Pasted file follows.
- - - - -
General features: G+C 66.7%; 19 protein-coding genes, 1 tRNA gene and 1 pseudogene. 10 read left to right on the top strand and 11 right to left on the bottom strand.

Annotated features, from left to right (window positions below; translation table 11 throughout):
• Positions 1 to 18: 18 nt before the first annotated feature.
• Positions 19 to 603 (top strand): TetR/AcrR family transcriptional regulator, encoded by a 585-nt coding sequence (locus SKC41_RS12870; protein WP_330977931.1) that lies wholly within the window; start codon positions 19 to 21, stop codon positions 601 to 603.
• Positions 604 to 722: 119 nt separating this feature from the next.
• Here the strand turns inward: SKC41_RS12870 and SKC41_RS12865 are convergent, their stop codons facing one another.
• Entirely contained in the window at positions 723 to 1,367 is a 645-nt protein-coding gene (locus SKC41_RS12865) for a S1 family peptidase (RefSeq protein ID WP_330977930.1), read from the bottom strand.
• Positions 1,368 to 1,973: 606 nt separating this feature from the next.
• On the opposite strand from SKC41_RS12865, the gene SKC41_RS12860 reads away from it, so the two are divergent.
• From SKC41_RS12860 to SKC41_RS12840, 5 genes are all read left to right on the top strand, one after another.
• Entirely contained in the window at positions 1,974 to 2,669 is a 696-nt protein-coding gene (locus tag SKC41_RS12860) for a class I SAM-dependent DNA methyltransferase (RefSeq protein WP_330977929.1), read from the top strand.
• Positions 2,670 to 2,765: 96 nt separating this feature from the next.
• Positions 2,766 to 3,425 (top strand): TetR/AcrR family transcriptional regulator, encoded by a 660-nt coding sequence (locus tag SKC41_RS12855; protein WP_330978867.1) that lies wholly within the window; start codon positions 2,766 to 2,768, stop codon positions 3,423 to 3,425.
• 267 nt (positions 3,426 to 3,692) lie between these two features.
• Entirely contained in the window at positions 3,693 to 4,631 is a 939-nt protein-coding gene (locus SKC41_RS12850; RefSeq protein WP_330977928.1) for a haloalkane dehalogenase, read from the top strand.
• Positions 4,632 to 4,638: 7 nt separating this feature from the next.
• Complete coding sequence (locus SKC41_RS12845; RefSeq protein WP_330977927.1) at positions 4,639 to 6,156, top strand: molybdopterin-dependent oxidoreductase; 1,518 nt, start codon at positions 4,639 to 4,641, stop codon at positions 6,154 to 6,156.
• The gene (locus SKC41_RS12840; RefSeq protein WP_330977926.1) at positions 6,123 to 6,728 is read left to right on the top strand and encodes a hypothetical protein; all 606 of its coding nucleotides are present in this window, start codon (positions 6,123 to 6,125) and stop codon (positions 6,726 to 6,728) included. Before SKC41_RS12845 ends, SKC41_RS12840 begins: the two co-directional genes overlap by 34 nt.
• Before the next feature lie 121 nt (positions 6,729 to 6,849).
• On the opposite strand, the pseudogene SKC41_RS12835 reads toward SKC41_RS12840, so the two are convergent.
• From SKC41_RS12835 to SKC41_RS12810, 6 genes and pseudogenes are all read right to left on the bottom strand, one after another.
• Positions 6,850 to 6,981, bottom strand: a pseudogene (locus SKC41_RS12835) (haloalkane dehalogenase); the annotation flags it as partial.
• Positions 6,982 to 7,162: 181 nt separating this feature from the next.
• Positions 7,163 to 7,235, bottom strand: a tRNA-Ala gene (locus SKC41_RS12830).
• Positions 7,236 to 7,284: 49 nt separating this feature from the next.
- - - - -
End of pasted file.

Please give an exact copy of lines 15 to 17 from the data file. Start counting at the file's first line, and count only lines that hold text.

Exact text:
• Entirely contained in the window at positions 3,693 to 4,631 is a 939-nt protein-coding gene (locus SKC41_RS12850; RefSeq protein WP_330977928.1) for a haloalkane dehalogenase, read from the top strand.
• Positions 4,632 to 4,638: 7 nt separating this feature from the next.
• Complete coding sequence (locus SKC41_RS12845; RefSeq protein WP_330977927.1) at positions 4,639 to 6,156, top strand: molybdopterin-dependent oxidoreductase; 1,518 nt, start codon at positions 4,639 to 4,641, stop codon at positions 6,154 to 6,156.